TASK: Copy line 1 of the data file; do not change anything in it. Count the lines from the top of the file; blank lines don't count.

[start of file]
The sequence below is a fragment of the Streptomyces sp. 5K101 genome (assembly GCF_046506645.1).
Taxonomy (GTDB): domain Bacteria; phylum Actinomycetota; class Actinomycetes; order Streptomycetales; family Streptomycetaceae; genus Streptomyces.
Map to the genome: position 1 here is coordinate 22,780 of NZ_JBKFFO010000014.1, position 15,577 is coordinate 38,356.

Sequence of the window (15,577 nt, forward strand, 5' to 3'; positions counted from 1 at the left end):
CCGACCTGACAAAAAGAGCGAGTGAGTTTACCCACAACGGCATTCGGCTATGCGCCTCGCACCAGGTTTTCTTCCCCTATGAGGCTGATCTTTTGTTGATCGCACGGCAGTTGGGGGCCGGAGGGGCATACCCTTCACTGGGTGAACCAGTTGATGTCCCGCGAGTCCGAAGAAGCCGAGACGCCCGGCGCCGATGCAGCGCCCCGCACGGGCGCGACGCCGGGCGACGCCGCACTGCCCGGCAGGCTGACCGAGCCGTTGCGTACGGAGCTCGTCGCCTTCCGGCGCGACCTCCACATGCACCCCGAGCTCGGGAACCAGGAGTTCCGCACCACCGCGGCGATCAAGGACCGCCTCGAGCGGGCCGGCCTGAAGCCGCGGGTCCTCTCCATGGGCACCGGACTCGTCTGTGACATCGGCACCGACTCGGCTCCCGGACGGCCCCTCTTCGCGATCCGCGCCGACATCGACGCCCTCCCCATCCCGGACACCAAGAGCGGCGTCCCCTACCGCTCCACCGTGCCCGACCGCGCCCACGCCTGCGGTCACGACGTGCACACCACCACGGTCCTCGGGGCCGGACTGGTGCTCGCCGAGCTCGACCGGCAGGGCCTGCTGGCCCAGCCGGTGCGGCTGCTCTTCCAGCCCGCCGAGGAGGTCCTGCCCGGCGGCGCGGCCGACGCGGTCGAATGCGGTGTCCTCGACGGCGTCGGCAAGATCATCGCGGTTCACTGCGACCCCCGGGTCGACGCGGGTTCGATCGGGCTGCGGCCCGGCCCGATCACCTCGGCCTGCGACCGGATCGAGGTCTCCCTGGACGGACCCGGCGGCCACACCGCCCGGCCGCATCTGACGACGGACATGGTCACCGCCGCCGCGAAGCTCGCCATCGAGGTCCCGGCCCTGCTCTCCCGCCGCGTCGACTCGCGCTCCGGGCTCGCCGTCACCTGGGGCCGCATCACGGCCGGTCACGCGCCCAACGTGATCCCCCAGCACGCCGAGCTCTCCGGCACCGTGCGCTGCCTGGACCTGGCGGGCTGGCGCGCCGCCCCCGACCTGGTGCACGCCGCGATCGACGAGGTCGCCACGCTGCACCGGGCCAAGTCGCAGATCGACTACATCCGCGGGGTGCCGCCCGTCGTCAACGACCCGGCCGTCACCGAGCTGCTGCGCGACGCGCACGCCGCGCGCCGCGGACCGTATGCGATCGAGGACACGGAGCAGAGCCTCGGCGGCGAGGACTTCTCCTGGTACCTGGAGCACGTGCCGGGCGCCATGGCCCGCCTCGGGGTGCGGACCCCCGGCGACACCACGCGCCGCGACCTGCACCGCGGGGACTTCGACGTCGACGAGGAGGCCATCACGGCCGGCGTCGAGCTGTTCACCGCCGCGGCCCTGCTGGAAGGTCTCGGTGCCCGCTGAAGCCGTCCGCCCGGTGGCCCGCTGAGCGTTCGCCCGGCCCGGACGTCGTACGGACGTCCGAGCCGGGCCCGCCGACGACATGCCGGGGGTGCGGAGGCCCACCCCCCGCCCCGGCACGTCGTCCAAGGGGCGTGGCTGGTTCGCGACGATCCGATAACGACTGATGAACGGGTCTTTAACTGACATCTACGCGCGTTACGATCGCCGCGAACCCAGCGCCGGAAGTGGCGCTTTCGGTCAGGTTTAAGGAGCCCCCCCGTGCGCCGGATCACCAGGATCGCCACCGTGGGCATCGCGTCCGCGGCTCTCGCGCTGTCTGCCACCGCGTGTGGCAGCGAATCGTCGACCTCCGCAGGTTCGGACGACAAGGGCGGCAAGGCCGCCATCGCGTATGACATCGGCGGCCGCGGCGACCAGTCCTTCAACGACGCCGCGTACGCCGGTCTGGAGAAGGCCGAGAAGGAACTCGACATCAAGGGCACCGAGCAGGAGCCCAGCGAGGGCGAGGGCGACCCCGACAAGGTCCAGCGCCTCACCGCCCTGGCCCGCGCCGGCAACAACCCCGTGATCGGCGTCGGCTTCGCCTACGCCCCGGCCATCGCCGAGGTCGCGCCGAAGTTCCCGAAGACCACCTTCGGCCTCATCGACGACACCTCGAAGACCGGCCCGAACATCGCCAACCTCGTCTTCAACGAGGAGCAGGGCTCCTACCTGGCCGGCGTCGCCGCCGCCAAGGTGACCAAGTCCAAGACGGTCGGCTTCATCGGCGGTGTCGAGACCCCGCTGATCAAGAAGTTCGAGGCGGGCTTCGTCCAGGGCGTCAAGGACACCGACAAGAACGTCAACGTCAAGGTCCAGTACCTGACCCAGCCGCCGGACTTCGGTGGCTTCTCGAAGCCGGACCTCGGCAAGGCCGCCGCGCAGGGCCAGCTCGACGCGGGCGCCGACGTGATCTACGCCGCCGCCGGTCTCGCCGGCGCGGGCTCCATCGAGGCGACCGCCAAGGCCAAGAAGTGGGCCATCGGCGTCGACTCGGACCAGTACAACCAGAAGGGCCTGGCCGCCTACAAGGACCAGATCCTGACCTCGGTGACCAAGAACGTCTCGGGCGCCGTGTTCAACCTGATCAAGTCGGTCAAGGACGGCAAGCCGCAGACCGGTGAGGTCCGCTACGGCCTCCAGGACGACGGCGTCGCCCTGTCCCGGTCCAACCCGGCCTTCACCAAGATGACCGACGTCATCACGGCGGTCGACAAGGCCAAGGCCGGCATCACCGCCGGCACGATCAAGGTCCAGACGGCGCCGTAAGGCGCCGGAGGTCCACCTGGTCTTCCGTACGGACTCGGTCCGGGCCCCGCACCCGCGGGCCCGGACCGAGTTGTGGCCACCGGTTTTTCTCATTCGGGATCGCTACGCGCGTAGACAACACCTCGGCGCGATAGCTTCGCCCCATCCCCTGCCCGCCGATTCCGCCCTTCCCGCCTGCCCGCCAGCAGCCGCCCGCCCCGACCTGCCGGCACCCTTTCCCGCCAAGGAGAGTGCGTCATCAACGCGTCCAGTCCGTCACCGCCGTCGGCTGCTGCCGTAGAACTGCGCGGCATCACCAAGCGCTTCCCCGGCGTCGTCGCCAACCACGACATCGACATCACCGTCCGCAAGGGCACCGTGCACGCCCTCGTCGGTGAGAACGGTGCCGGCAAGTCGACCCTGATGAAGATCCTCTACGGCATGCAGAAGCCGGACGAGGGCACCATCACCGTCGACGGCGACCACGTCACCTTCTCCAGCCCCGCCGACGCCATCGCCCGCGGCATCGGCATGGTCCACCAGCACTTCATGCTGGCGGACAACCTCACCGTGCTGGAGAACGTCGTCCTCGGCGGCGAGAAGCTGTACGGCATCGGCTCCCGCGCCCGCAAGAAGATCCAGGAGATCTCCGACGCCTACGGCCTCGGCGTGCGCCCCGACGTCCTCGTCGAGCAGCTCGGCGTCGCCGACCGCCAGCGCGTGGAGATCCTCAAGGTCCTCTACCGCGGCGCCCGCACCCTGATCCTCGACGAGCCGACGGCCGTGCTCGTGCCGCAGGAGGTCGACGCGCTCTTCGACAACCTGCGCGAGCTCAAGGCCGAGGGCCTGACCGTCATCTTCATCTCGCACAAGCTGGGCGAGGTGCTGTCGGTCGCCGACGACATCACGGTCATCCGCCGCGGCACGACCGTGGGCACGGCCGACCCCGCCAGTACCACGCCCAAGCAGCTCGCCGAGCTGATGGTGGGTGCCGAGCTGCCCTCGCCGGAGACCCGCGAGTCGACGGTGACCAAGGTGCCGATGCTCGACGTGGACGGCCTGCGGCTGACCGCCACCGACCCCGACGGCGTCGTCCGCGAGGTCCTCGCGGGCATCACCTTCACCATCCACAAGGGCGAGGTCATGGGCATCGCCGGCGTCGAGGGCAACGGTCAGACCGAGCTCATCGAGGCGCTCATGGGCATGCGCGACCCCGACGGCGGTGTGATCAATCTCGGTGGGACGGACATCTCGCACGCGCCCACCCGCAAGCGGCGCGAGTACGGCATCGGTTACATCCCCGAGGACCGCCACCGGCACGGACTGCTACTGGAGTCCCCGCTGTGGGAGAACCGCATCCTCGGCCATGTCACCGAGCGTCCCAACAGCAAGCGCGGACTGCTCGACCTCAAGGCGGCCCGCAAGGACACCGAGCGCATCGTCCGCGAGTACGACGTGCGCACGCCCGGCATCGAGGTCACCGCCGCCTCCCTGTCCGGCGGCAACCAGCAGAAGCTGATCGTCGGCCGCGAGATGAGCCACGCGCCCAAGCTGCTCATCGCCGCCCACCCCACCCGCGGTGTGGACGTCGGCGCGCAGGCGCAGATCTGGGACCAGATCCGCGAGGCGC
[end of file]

The sequence below is a fragment of the Streptomyces sp. 5K101 genome (assembly GCF_046506645.1).